Biography of George R. Osborn from Commemorative Biographical Record of Fairfield County, Connecticut, Chicago, J.H. Beers & Co., 1899, Page 729: "GEORGE R. OSBORN. Notwithstanding the prevalent idea that American business men are absorbed in the struggle for the "almighty dollar," it is a recognized fact that they are of a high type of citizenship. The subject of this sketch, a well-known manufacturer of hardware at Bridgeport, is a representative of the best element in business life, his fine presence and sympathetic manner lending a courtly grace even to a chance greeting, while his well-stored mind makes his conversation of rare interest. His fluent and choice language makes one wish that he had tested their abilities in some line of effort which would have developed oratorical power. If he has a "hobby" it is mineralogy, in which he has made extensive research, but he shows a wide and accurate knowledge of general topics, especially history, religion and politics. Mr. Osborn belongs to an old and highly esteemed family. His grandfather, Elisha Osborn was born and reared in the town of Ridgefield, Fairfield county CT and became an extensive dealer in horses, collecting thousands annually from all parts of New England and selling them in New Haven, where they were shipped to the West Indies. This well-known citizen passed his last years in Woodbridge, Conn., his death occurring in 1788. His wife, Elizabeth (Peck), was a native of New Haven county, and a member of a prominent family of this State. They had eight children: Elansen Osborn, a shoe dealer at De Witt, near Syracuse, N.Y.; Merritt Osborn, a draftsman of marked talent, who made a specialty of designs in wood work; Elihu Osborn, our subject's father; Elizur Osborn, a merchant, who died in early manhood; and Amelia, Clara, Lucinda and Maria Osborn. Elihu Osborn, the father of our subject, was born in Woodbridge, and during his youth learned the comb maker's trade at Bethel with P.T. Barnum. For some years he was engaged in that business at Seymour, Conn., and later he manufactured builders' hardware at New Haven, where he died in 1860. He married Esther Strong, who was born in Southbury, Conn., a daughter of Noah Strong. She was of English descent, and her ancestors were early settlers in this State. Six children were born of this union: (1) Maria died in infancy. (2) George R. Osborn, our subject, is mentioned more fully below. (3) Charles M. Osborn, who served in the navy during the Civil war, died in 1875. (4) Frederick B. Osborn was in the navy previous to the Civil war, making a trip to the Mediterranean Sea during his term of service; he also served on the "Niagra" at the time the Atlantic cable was laid, and helped in that enterprise; when the war of the Rebellion broke out he organized a company and went into active service, taking part in thirty battles, including one of the engagements at Bull Run; he escaped injury and returned home in safety, but in June, 1865, he was killed on the New York, New Haven & Hartford railroad, while in the employ of that road. (5) Eugene F. Osborn was drowned in New Haven in 1848. (6) Miss Esther M. Osborn resides in Bridgeport, Connecticut. Our subject was born September 4, 1831 in New Haven county, Conn., and his education was mainly obtained in the schools of Woodbridge, although he also attended school in New Haven for a short time. At the early age of ten years he was thrown upon his own resources, and after serving an apprenticeship in the business of manufacturing firearms he worked at his trade nearly thirty years in different places, spending about three years in Kansas. He also made some profitable deals in real estate, especially during the period preceding the Civil war. About 1860 he returned to the East, locating at Ilion, N.Y., where he spent six years working as a contractor in manufacturing guns at the Remington armory. He then went to Chicopee Falls, Mass., to make a sewing machine for the Lamb Knitting Machine Co., and in 1866 he engaged in the manufacture of birdcages there, being the first to make the bright metal cages now so popular. After a few years he sold out his interests there to two parties; in 1867 he removed to Bridgeport with his machinery, and continued in the same line of business for a time. Later he organized the Osborn Manufacturing Company, and opened an establishment in Bleecker street, New York, which is still in operation although he is not now connected with it. After twelve years with that concern he engaged in the manufacture of surgical instruments on Elizabeth street, New York, and afterward he remodeled the plant and began manufacturing art hardware. In the spring of 1889 he removed to Bridgeport, where he built a large brick factory, and he has since made a specialty of fine metallic articles of an ornamental nature, or combining use and ornament. His embossed metalic goods show the highest artistic skill and taste, and among the hundreds of articles to be seen in his shops are album easels, of five different designs, bowl easels, cup and saucer easels, cusion easels, fan easels, frame easels, plan and plate easels, panel easels, picture and photo easels, panel easels, shell and white-wire easels of all kinds, cup and saucer hangers, cup, saucer and plate hangers, plac hangers, series plate hangers, photo hangers, bouquet holders, lamp screen holders, photo holders in ten designs, banner stands, banner rods, nut pix, nut crax and glass medallions. He has offices in New York and Chicago, and his different goods are in demand in all paarts of the country, such dealers as Marshall Field & Co., of Chicago, sending large orders. In 1861 Mr. Osborn married Miss Clarissa Williams of Syracuse, N.Y., who died in 1876, and in 1878 he formed a second matrimonial union, this time with Miss Sarah Boorman, a native of Sherman, N.Y. By his first marriage he had two children: Frederick E. (deceased), and Howard M., who is general agent for his father's business. Socially, the family is prominent, and Mr. Osborne is connected with the Masonic Fraternity and the Knights of Honor. Politically, he is a stanch Republican, and he has alway taken keen interest in the issues of the day, having been especially active in the stirring times in Kansas before the Civil war. While in New York he was always interested in municipal affairs, and since his removal to Bridgeport he has given careful attention to local affairs, his fellow-townsment showing their appreciation of his ability and public spirit by electing him in 1896 as elderman from the Eighth district."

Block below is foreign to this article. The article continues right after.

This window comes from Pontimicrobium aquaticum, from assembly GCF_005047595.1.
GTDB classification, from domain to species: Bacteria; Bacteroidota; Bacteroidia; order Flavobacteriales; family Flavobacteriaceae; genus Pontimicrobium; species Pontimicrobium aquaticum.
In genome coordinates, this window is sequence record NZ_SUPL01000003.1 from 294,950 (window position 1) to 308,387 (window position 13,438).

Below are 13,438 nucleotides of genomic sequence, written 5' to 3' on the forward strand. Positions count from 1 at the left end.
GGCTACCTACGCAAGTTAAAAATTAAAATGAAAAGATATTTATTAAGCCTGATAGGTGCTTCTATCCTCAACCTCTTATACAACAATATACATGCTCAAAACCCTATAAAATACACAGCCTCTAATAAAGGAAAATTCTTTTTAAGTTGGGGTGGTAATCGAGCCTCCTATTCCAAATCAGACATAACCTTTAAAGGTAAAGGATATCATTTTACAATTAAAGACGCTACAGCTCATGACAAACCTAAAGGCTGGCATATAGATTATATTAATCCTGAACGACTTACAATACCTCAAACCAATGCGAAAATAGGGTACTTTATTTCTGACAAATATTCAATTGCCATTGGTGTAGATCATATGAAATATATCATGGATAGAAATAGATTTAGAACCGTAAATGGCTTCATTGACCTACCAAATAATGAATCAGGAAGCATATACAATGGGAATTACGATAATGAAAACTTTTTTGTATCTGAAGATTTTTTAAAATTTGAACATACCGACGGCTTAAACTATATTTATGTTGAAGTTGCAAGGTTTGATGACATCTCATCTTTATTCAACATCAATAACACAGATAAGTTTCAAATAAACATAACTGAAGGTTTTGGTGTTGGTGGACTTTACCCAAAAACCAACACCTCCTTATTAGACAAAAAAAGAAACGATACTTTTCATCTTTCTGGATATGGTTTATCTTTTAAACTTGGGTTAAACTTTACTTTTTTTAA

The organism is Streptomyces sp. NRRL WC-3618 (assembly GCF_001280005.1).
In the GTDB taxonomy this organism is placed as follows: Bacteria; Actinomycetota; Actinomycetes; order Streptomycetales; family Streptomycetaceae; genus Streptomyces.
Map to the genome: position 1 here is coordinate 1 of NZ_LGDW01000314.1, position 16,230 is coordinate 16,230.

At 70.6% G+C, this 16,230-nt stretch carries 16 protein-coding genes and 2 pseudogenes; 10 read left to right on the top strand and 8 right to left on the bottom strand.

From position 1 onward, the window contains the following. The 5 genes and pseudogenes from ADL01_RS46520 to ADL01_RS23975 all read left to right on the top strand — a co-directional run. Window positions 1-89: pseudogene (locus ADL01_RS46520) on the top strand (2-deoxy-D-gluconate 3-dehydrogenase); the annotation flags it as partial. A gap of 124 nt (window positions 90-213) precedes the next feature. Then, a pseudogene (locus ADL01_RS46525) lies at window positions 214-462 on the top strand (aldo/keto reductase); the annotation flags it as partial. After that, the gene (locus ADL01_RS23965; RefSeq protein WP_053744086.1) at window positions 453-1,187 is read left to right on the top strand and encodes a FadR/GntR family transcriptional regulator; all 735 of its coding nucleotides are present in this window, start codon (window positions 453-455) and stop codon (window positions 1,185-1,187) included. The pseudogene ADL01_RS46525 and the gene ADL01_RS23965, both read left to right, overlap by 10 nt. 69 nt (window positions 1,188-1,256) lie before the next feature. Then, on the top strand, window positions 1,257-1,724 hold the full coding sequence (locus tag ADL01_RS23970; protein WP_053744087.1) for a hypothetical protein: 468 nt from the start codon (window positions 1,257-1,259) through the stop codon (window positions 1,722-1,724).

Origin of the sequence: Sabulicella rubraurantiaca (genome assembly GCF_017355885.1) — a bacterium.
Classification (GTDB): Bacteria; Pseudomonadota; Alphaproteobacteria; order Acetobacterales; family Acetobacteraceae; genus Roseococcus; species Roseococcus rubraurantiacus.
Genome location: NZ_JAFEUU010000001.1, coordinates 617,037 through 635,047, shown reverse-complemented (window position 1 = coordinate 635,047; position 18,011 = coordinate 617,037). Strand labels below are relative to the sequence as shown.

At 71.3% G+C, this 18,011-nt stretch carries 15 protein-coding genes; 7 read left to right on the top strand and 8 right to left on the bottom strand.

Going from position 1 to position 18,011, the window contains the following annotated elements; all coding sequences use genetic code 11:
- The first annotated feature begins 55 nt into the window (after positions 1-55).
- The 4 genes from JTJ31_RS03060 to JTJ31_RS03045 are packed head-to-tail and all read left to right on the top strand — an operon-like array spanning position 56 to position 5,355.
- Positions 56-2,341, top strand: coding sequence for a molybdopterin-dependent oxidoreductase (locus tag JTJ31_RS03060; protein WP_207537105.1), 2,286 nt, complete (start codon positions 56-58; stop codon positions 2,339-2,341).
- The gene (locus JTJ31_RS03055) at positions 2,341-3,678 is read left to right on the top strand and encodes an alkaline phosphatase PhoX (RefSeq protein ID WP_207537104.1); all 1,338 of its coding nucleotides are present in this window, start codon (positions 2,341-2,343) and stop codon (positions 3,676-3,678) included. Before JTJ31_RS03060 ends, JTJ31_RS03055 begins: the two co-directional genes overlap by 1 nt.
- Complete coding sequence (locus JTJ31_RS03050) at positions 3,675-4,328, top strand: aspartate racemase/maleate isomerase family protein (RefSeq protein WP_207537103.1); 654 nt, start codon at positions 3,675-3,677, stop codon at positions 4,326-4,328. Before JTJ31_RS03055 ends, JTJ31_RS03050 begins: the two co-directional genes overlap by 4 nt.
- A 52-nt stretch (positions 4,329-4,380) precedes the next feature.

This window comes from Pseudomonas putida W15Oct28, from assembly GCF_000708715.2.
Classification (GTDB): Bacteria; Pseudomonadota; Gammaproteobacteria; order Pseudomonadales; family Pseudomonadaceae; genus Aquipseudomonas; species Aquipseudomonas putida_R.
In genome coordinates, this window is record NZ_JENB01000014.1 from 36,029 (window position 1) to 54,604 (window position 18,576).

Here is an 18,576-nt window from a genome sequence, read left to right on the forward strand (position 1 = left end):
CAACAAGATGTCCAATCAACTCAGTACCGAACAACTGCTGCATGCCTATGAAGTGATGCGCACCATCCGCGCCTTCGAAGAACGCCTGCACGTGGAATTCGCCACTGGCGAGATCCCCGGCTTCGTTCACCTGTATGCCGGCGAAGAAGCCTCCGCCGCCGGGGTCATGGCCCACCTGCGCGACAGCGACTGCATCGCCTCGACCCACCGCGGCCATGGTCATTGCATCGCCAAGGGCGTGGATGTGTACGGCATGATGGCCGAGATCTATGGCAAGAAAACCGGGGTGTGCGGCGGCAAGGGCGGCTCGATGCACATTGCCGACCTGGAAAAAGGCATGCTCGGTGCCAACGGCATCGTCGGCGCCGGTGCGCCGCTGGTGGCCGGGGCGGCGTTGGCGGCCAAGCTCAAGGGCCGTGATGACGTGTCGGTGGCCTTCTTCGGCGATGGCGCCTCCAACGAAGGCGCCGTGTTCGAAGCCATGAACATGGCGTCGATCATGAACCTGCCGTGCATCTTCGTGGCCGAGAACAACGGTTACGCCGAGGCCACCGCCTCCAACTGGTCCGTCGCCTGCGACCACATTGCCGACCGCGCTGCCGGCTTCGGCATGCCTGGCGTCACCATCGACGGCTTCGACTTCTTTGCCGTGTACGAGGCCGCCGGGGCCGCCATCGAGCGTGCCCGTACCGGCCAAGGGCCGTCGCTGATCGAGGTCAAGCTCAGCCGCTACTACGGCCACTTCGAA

A beautiful Osborn family piece with much history, and hand signed. George has Civil war era mutton chops and sits in studio portrait setting. He appears to have been tall and lanky. Found in Michigan, as stated above, and it is possible he also had Osborn family ties there.
Size: 2.5 x 4 inches
Note: Hello from ~debra. I have spent years collecting over 10,000 ID’d lost family photos & paper from US flea markets & antique shops. I do the best gen research I can, but am always open to corrections. This is an original antique item, not a reprint. A new high quality rigid sleeve is included for extra protection, especially during shipping. You may buy a piece alone, or large intimate 300 dpi scans of the front and back sent immediately via email, or both. Please search carefully, as they are often found together and many may be related. I also invite you to join me at Ancestorville Genealogy on facebook. Thank you, enjoy! ~Debra Clifford (contact info on top bar)